Loneliness - what is it?

Do you ever feel like no one understands you, and there’s nobody to talk to? Does it feel as if the world is passing you by, leaving you in a state of loneliness and isolation? You are not alone. Anyone can feel loneliness at any time; it could be an occasional itch or can become an overwhelming daily feeling.


But, what is loneliness really? To explore this question, we must understand how loneliness affects the brain, body, and soul. In this article, we will look at the causes of loneliness within our society, examine different coping strategies for managing feelings of being excluded from others, and discuss how counselling clients can use personal resources to build resilience when facing feelings of invulnerability caused by isolation.

What is loneliness and how does it affect people?

Loneliness is an emotion that is felt when a person lacks the feeling of belonging or connection with others. It can manifest itself in the form of sadness, anxiety, depression and a variety of other emotions. Everyone experiences loneliness differently, but some common effects are an inability to enjoy activities that were once enjoyable or difficulty sleeping. People may isolate themselves or feel disconnected from people they once shared meaningful relationships with.

The key to beating loneliness is to first recognise it when it arises and then start reaching out - even if this initially feels foreign. Taking small steps to reconnect with friends and family can make a world of difference and gradually decrease feelings of loneliness.

Common symptoms of loneliness

Symptoms of loneliness often vary from person to person. However, there are some common signs that one may be lonely, such as heightened levels of sadness or listlessness. Other emotional symptoms can include:

  • sudden onset of depression
  • difficulty sleeping or eating
  • a lack of motivation or hopelessness

Physically, those who feel lonely may suffer from unexplained aches and pains, change in activity level or lethargy, as well as irritability and low energy. If one is uncertain if loneliness is the cause of these symptoms, it is always best to speak to a mental health professional for an evaluation. Loneliness should not be ignored and can occur at any age; by recognising the manifestations of loneliness early on, individuals can take the necessary steps to find a resolution.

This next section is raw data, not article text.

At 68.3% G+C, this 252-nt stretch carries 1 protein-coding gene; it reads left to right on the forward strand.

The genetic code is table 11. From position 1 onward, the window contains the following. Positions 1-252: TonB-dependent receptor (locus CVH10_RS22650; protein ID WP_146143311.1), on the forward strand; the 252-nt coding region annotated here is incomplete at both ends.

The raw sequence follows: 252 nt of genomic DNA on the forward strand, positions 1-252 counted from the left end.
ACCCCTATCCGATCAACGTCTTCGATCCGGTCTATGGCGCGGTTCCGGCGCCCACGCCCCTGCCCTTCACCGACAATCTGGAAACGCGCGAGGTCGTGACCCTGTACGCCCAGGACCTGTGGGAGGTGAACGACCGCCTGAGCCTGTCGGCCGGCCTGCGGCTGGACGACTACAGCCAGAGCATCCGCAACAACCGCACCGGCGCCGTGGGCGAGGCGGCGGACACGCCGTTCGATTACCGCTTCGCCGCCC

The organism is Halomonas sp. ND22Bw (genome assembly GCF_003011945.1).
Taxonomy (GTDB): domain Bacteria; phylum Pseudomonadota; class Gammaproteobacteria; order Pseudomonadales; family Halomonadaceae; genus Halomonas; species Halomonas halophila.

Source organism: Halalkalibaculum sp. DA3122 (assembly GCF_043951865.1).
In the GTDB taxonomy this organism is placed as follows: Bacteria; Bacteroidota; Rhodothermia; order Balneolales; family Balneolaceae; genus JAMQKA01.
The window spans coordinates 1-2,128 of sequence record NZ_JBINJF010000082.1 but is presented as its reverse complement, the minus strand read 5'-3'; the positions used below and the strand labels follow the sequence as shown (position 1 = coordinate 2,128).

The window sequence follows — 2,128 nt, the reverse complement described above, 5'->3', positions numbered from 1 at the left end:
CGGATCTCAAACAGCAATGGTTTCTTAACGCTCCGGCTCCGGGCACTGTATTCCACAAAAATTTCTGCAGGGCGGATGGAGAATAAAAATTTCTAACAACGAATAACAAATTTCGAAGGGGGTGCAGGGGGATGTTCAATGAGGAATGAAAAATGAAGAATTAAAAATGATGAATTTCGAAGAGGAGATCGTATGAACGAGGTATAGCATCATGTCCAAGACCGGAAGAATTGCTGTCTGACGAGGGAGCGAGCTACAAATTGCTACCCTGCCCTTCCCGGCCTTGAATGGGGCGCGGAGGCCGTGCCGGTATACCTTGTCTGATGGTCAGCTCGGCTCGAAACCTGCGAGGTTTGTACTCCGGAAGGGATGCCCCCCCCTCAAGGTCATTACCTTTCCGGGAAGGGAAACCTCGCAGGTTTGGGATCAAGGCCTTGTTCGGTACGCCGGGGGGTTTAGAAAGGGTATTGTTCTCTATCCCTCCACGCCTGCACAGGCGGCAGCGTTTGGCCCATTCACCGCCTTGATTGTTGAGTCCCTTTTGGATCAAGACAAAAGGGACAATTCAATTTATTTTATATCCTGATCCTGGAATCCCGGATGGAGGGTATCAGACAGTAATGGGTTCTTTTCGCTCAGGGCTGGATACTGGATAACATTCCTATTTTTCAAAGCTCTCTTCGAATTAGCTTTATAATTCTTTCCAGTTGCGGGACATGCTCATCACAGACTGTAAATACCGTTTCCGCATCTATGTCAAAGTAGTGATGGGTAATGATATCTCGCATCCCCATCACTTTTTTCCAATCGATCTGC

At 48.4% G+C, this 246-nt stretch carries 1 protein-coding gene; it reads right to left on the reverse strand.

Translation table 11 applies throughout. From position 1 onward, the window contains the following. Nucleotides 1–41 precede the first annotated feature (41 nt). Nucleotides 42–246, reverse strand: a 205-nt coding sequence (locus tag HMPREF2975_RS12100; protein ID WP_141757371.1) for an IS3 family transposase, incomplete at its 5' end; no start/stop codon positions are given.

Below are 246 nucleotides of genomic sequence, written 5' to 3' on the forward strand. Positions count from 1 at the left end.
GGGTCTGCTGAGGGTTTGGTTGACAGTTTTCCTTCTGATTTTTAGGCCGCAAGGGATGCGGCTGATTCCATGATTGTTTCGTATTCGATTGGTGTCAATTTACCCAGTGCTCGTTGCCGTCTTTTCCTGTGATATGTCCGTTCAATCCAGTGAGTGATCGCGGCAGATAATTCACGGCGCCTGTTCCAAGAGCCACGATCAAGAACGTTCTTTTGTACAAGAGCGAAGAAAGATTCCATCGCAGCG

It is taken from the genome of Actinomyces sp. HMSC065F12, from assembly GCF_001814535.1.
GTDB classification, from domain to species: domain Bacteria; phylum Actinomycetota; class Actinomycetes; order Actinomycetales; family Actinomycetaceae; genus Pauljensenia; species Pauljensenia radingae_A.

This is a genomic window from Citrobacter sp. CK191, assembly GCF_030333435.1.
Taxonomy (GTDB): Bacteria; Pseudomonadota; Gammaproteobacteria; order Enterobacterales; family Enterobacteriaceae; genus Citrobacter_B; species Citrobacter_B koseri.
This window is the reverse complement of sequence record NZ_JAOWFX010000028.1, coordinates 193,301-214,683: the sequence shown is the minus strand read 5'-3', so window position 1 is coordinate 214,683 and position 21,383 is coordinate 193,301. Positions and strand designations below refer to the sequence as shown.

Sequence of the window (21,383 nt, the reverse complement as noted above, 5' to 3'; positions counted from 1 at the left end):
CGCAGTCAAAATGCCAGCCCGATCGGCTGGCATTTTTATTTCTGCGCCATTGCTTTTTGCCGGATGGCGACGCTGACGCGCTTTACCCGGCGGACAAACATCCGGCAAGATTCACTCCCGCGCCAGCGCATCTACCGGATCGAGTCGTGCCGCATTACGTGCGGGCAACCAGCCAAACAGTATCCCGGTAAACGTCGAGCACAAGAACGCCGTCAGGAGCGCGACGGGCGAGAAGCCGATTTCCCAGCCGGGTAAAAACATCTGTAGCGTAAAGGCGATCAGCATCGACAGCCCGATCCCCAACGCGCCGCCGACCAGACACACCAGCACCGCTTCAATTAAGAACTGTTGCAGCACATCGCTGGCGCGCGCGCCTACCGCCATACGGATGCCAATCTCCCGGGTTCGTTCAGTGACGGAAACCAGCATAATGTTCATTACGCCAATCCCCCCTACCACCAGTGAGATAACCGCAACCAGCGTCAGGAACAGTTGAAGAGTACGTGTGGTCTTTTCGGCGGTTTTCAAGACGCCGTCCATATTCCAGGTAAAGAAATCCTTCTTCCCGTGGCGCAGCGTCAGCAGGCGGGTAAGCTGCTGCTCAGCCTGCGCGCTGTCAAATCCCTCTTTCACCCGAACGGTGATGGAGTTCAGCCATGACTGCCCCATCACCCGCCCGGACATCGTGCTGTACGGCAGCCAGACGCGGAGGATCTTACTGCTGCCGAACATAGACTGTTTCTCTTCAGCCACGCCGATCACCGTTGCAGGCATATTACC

Why is social support important for loneliness and how do you find it?

Social support truly is the lifesaver of loneliness. It is, after all, one of the best remedies for when we feel as if life has dealt us a cruel hand. The importance of having people in our corner - providing love, understanding and validation - cannot be overstated. But where can you find this vital social support?

Well, here's the good news: it's actually quite simple! All it takes is reaching out to colleagues, friends, or family members and expressing your feelings. Making connections and engaging with people around us helps us to not only feel less alone but also more positive about and grateful for our lives - something we could all benefit from!

How to cope with loneliness

Battling loneliness can be difficult, but there are many ways to bring yourself joy and foster meaningful connections. Start by reaching out to family and old friends. Sharing moments of your day with those close to you can help you feel connected and supported. Other activities that can help ease loneliness include exercising, volunteering, journaling, taking walks in nature and listening to music.